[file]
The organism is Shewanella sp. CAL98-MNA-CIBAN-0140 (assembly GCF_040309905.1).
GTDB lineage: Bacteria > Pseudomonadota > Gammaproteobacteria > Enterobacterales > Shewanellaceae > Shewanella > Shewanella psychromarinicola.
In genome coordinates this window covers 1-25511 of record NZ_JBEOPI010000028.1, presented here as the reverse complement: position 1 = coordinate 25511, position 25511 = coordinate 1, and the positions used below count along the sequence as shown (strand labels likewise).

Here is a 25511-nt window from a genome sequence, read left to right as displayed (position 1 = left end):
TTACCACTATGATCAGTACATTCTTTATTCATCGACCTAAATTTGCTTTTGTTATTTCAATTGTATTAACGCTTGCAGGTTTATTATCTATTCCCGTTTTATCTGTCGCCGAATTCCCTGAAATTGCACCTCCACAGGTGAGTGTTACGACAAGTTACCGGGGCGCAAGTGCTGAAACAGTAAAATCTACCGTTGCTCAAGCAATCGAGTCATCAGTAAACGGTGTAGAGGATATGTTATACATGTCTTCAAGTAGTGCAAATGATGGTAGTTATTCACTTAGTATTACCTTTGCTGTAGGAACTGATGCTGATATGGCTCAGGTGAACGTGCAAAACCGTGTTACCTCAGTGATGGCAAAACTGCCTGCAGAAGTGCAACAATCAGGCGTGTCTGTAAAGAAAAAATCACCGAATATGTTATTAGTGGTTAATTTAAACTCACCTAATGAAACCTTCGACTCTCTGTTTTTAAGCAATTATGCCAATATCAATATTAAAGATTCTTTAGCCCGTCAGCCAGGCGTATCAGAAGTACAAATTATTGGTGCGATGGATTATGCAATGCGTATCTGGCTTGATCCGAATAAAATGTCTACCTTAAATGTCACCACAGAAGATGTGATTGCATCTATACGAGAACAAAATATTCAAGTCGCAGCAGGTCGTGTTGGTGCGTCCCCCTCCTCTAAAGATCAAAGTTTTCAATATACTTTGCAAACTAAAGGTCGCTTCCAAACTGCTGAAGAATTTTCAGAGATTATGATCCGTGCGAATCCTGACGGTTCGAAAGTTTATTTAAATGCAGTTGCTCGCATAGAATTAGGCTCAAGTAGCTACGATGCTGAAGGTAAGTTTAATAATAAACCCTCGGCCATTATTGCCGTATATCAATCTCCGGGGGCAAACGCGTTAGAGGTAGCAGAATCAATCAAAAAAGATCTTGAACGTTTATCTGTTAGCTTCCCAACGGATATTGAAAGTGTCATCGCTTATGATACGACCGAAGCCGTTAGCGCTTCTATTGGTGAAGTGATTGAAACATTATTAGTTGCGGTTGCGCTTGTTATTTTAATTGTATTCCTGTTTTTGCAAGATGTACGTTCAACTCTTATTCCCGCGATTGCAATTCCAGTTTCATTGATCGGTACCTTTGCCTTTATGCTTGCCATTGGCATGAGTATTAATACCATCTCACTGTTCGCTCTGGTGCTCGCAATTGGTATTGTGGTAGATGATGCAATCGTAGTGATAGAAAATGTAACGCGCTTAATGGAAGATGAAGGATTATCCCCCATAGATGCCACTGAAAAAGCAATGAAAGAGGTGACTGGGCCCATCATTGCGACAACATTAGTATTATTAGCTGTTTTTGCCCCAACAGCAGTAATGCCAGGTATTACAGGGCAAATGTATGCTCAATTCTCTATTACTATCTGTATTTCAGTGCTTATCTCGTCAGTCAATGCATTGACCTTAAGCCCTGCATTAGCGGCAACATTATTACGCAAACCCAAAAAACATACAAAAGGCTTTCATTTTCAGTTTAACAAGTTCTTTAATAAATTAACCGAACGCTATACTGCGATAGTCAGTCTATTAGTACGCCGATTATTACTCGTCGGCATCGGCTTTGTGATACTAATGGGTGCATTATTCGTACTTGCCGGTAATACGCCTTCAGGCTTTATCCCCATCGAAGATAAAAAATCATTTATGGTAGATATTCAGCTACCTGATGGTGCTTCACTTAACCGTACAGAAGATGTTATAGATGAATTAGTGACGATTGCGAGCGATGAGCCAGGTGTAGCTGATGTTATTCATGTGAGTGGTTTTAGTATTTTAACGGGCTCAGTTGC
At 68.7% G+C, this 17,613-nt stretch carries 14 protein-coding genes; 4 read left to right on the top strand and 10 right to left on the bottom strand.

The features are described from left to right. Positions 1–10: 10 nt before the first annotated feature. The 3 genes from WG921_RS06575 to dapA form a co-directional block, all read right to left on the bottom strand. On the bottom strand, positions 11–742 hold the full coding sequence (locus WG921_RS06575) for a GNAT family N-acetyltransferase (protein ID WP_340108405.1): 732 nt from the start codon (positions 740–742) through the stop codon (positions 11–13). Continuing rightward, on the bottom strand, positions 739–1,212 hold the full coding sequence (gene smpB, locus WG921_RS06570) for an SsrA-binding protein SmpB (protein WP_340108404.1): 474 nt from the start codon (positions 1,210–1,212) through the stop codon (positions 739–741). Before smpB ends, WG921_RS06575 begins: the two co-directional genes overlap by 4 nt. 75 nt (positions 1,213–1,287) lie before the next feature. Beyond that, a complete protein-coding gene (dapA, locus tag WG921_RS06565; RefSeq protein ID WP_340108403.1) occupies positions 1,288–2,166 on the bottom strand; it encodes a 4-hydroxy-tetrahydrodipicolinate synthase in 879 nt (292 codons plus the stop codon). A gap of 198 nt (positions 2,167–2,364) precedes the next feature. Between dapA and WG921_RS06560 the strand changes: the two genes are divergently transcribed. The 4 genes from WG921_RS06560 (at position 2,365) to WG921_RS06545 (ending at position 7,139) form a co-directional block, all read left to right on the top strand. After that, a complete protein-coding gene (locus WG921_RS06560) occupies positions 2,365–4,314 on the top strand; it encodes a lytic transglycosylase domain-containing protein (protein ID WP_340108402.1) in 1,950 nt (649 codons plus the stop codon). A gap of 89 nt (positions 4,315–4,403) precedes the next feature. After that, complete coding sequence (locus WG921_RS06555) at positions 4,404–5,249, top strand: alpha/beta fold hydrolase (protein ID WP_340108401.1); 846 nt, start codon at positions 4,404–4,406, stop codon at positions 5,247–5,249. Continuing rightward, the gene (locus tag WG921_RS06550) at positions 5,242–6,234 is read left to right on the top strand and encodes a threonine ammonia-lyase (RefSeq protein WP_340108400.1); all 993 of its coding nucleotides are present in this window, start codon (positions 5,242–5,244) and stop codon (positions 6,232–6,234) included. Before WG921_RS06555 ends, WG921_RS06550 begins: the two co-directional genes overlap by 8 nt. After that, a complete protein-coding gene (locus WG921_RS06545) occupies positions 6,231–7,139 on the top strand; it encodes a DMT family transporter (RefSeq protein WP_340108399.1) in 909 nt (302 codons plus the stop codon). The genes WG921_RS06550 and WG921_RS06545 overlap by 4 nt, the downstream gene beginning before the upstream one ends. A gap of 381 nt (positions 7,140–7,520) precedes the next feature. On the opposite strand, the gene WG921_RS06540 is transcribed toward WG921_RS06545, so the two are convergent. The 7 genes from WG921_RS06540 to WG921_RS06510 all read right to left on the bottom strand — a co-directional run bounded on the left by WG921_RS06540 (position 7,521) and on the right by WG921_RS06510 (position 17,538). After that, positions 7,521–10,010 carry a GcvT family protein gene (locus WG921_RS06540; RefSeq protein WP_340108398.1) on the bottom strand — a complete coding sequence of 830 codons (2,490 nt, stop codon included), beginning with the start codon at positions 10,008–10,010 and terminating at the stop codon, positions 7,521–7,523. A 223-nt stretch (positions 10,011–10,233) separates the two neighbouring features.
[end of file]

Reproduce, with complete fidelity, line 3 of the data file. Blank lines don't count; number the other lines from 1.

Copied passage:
In genome coordinates this window covers 1-25511 of record NZ_JBEOPI010000028.1, presented here as the reverse complement: position 1 = coordinate 25511, position 25511 = coordinate 1, and the positions used below count along the sequence as shown (strand labels likewise).